For decades, humans have modeled technology on observations of the natural world. But new discoveries about nature—and tools for manipulating it—have opened up novel approaches potentially more powerful than mere imitation to solving Human Age problems.
Spinach that can detect explosives
Engineers have discovered how to transform spinach plants into environmental sensors that can alert us to the presence of explosives. The development is one in the nascent field of “cyborg botany,” a merging of nature and technology that draws upon plants’ remarkable sensory capabilities in order to drive robots, provide environmental data, and more.
In 2016, chemical engineer Min Hao Wong and his team at MIT transported carbon nanotubes into spinach leaves via their stomata. Traces of explosive material that the plant took in through the air or groundwater caused the nanotubes to emit a fluorescent signal. To get the message from the plant, Wong’s team focused a small infrared camera on the leaves and attached it to a Raspberry Pi, a cheap, miniature computer similar to what’s found in smartphones. When the camera detected a signal, it triggered an email alert.
Having worked out the spinach nanosensors, Wong has gone on to develop other applications of the technology—particularly in agriculture. Plants are extremely perceptive, so they may be able to warn of drought conditions or pest infestations before a farmer can detect them. Wong is exploring commercialization of the technology in his current role as deputy science director of Disruptive & Sustainable Technology for Agricultural Precision (DiSTAP), a research center in Singapore.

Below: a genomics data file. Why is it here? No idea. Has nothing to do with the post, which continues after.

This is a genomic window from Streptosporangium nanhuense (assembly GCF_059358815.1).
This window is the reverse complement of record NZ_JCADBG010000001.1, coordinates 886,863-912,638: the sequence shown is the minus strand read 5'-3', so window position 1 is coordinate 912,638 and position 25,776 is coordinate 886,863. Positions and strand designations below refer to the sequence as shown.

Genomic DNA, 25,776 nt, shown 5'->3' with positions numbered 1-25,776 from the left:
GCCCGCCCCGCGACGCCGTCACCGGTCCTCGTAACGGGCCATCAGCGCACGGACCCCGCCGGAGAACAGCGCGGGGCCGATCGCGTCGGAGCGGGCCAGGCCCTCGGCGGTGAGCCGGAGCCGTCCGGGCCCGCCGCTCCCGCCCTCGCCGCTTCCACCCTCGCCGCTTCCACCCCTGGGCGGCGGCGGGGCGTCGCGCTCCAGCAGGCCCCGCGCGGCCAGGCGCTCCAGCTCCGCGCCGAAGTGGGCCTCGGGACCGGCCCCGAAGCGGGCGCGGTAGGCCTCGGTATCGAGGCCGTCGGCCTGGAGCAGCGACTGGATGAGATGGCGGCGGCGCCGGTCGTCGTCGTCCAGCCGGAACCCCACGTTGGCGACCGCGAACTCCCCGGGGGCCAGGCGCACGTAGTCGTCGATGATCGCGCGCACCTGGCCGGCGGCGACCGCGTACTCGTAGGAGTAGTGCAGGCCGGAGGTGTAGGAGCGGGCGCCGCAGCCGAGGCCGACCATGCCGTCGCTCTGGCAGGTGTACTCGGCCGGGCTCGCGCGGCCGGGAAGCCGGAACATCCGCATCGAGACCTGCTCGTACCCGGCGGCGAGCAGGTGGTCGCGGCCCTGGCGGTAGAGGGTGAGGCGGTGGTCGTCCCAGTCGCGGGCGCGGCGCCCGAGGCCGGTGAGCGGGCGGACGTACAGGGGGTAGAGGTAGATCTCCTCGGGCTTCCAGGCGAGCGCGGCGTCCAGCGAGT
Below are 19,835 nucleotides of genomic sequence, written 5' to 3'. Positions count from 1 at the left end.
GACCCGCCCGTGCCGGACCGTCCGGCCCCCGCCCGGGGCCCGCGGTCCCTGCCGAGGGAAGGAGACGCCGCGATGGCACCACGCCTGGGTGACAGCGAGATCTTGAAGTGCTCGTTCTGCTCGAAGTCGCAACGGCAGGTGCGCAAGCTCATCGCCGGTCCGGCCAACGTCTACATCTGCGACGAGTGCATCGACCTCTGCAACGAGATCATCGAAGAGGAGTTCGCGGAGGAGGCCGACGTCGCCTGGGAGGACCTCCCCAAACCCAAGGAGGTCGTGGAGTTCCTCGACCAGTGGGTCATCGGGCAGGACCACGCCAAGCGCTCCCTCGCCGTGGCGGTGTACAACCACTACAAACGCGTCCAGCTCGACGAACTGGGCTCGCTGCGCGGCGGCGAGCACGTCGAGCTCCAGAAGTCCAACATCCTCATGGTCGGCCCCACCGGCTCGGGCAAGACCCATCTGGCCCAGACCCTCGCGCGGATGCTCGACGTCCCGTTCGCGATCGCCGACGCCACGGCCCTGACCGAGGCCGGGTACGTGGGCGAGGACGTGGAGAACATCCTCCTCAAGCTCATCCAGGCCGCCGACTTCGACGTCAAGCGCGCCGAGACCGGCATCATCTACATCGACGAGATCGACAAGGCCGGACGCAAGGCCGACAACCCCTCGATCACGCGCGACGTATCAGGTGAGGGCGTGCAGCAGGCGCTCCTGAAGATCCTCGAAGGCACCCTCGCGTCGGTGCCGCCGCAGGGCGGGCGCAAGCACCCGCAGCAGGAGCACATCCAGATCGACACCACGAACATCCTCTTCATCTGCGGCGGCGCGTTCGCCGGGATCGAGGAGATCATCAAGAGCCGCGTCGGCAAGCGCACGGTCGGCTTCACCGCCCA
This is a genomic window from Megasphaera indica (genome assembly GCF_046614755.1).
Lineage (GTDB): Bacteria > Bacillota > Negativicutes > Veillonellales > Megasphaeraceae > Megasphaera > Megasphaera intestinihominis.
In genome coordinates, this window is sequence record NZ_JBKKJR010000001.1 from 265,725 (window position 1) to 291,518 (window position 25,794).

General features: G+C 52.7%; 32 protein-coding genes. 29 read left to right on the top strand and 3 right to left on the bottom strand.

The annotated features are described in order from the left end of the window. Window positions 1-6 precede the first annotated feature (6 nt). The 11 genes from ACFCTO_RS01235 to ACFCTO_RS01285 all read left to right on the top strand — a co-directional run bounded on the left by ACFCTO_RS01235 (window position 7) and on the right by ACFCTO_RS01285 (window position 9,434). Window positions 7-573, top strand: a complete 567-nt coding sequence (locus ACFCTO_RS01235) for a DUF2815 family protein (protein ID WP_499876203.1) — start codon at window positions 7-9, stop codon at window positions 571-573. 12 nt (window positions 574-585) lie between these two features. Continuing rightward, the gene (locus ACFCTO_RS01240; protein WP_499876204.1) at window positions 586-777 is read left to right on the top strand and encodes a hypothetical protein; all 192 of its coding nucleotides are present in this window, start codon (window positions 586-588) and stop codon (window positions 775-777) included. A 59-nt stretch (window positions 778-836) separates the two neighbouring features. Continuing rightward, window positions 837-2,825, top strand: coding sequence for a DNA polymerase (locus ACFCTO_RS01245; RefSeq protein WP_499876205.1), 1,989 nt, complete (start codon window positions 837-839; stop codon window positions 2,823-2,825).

Plants may have a lot to tell us. We’re now just learning how to get the message.
Bioluminescence to light up the city
We terrestrial beings have long marveled at how some squid, jellyfish, and other sea creatures produce their own entrancing glows—a phenomenon known as bioluminescence. French designer Sandra Rey’s curiosity about that light inspired her to bring it up and out of the sea. She imagines bioluminescence as a natural resource on land for creating “living” lights: ones that emit a soothing glow without electricity.
Rey is the founder and CEO of Glowee, a company that merges biomimicry with synthetic biology to produce bioluminescent lights. She envisions that they could one day replace the ordinary electric streetlight and cut down on the CO2 emissions that lighting generates.
To create oceanic light on land, Glowee technicians insert the bioluminescence gene from the Hawaiian bobtail squid into E. coli bacteria, then cultivate those bacteria. What’s more, by programming the DNA, engineers can control the color of the light, when it turns off and on, and more.
The bacteria, of course, need care and feeding to keep glowing, so the company is working on ways to keep the lights on longer. At this point, says Rey, they have one system that lasts for six days and another that works like a fish tank: “As soon as you feed the system, the bacteria will produce light,” she says.
Glowee’s lights can take on any shape, from the standard streetlight to a window sticker, so the company has let its imagination run free with possible applications. The lights’ current limited lifespan makes them well suited for events or festivals. In addition, some French shop owners, prohibited from illuminating signs or window displays in the middle of the night due to light pollution and energy-use concerns, are looking forward to applying bioluminescent stickers to their windows.
Ultimately, Rey has grander plans for bioluminescent lights. “For us, the biggest opportunity is to create networks of these living lights in the streets of tomorrow,” she says.
Sure, improvements in energy efficiency may help contain lighting’s environmental footprint. But to light up regions of the world that still lack access to electricity, we need big leaps forward in ecofriendly light. Rey may have just plucked one answer straight out of the ocean.
An Internet of bees
Bumblebees carrying location-tracking and sensor-laden “backpacks” might someday replace the drones that farmers use to monitor their fields. Engineers at the University of Washington found that instead of bulky equipment that needs frequent recharging, they could equip insects with tiny yet powerful devices to do the job.